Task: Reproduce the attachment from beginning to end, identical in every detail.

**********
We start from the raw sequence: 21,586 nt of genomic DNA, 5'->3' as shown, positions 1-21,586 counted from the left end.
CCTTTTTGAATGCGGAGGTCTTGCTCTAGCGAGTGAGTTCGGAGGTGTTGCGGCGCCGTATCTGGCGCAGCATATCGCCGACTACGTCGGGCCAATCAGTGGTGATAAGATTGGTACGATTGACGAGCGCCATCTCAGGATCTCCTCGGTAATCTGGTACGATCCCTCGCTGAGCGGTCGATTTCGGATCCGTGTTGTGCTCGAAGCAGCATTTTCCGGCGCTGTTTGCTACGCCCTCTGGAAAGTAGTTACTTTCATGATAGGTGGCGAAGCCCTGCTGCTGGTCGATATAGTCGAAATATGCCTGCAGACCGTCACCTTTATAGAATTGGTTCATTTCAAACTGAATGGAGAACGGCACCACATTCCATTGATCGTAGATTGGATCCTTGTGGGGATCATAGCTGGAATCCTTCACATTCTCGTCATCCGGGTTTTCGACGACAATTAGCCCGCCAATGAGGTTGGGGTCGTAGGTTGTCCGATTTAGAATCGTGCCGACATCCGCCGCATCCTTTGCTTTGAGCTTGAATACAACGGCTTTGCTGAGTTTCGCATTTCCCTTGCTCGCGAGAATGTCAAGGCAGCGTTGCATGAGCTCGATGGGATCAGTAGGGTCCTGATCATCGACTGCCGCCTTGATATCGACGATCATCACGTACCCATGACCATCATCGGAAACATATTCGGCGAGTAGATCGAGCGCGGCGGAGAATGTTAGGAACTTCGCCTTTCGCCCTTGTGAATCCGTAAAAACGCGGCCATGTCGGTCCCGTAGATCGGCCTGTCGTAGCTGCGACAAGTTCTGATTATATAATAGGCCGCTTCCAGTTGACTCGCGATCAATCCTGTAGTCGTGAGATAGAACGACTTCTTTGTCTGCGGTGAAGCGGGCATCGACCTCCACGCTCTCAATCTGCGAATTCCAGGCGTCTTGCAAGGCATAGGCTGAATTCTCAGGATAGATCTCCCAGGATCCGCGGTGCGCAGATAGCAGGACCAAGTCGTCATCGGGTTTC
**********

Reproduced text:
We start from the raw sequence: 21,586 nt of genomic DNA, 5'->3' as shown, positions 1-21,586 counted from the left end.
CCTTTTTGAATGCGGAGGTCTTGCTCTAGCGAGTGAGTTCGGAGGTGTTGCGGCGCCGTATCTGGCGCAGCATATCGCCGACTACGTCGGGCCAATCAGTGGTGATAAGATTGGTACGATTGACGAGCGCCATCTCAGGATCTCCTCGGTAATCTGGTACGATCCCTCGCTGAGCGGTCGATTTCGGATCCGTGTTGTGCTCGAAGCAGCATTTTCCGGCGCTGTTTGCTACGCCCTCTGGAAAGTAGTTACTTTCATGATAGGTGGCGAAGCCCTGCTGCTGGTCGATATAGTCGAAATATGCCTGCAGACCGTCACCTTTATAGAATTGGTTCATTTCAAACTGAATGGAGAACGGCACCACATTCCATTGATCGTAGATTGGATCCTTGTGGGGATCATAGCTGGAATCCTTCACATTCTCGTCATCCGGGTTTTCGACGACAATTAGCCCGCCAATGAGGTTGGGGTCGTAGGTTGTCCGATTTAGAATCGTGCCGACATCCGCCGCATCCTTTGCTTTGAGCTTGAATACAACGGCTTTGCTGAGTTTCGCATTTCCCTTGCTCGCGAGAATGTCAAGGCAGCGTTGCATGAGCTCGATGGGATCAGTAGGGTCCTGATCATCGACTGCCGCCTTGATATCGACGATCATCACGTACCCATGACCATCATCGGAAACATATTCGGCGAGTAGATCGAGCGCGGCGGAGAATGTTAGGAACTTCGCCTTTCGCCCTTGTGAATCCGTAAAAACGCGGCCATGTCGGTCCCGTAGATCGGCCTGTCGTAGCTGCGACAAGTTCTGATTATATAATAGGCCGCTTCCAGTTGACTCGCGATCAATCCTGTAGTCGTGAGATAGAACGACTTCTTTGTCTGCGGTGAAGCGGGCATCGACCTCCACGCTCTCAATCTGCGAATTCCAGGCGTCTTGCAAGGCATAGGCTGAATTCTCAGGATAGATCTCCCAGGATCCGCGGTGCGCAGATAGCAGGACCAAGTCGTCATCGGGTTTC